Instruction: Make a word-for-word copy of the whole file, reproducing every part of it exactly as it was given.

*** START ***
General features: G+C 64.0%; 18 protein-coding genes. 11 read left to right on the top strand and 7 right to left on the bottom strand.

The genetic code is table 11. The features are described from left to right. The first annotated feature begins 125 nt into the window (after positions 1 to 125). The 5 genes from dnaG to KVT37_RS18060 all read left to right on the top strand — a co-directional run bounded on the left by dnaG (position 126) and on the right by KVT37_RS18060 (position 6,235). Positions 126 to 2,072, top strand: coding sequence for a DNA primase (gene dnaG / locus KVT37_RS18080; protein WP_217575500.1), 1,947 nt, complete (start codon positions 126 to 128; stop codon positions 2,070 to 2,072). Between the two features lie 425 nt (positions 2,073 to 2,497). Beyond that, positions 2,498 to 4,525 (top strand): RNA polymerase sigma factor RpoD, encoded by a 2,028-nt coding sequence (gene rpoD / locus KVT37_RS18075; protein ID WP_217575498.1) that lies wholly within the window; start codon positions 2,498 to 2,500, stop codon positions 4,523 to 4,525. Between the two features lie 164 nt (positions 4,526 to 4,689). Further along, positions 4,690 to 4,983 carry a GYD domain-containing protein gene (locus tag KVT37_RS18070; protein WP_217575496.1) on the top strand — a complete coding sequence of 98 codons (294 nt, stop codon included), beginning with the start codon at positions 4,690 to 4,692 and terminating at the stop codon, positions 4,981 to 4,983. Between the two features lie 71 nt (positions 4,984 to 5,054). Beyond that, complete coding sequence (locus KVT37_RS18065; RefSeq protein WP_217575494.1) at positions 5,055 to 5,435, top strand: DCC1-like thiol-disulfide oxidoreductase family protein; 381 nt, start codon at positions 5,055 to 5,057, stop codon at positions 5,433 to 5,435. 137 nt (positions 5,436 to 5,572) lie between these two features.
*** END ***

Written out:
General features: G+C 64.0%; 18 protein-coding genes. 11 read left to right on the top strand and 7 right to left on the bottom strand.

The genetic code is table 11. The features are described from left to right. The first annotated feature begins 125 nt into the window (after positions 1 to 125). The 5 genes from dnaG to KVT37_RS18060 all read left to right on the top strand — a co-directional run bounded on the left by dnaG (position 126) and on the right by KVT37_RS18060 (position 6,235). Positions 126 to 2,072, top strand: coding sequence for a DNA primase (gene dnaG / locus KVT37_RS18080; protein WP_217575500.1), 1,947 nt, complete (start codon positions 126 to 128; stop codon positions 2,070 to 2,072). Between the two features lie 425 nt (positions 2,073 to 2,497). Beyond that, positions 2,498 to 4,525 (top strand): RNA polymerase sigma factor RpoD, encoded by a 2,028-nt coding sequence (gene rpoD / locus KVT37_RS18075; protein ID WP_217575498.1) that lies wholly within the window; start codon positions 2,498 to 2,500, stop codon positions 4,523 to 4,525. Between the two features lie 164 nt (positions 4,526 to 4,689). Further along, positions 4,690 to 4,983 carry a GYD domain-containing protein gene (locus tag KVT37_RS18070; protein WP_217575496.1) on the top strand — a complete coding sequence of 98 codons (294 nt, stop codon included), beginning with the start codon at positions 4,690 to 4,692 and terminating at the stop codon, positions 4,981 to 4,983. Between the two features lie 71 nt (positions 4,984 to 5,054). Beyond that, complete coding sequence (locus KVT37_RS18065; RefSeq protein WP_217575494.1) at positions 5,055 to 5,435, top strand: DCC1-like thiol-disulfide oxidoreductase family protein; 381 nt, start codon at positions 5,055 to 5,057, stop codon at positions 5,433 to 5,435. 137 nt (positions 5,436 to 5,572) lie between these two features.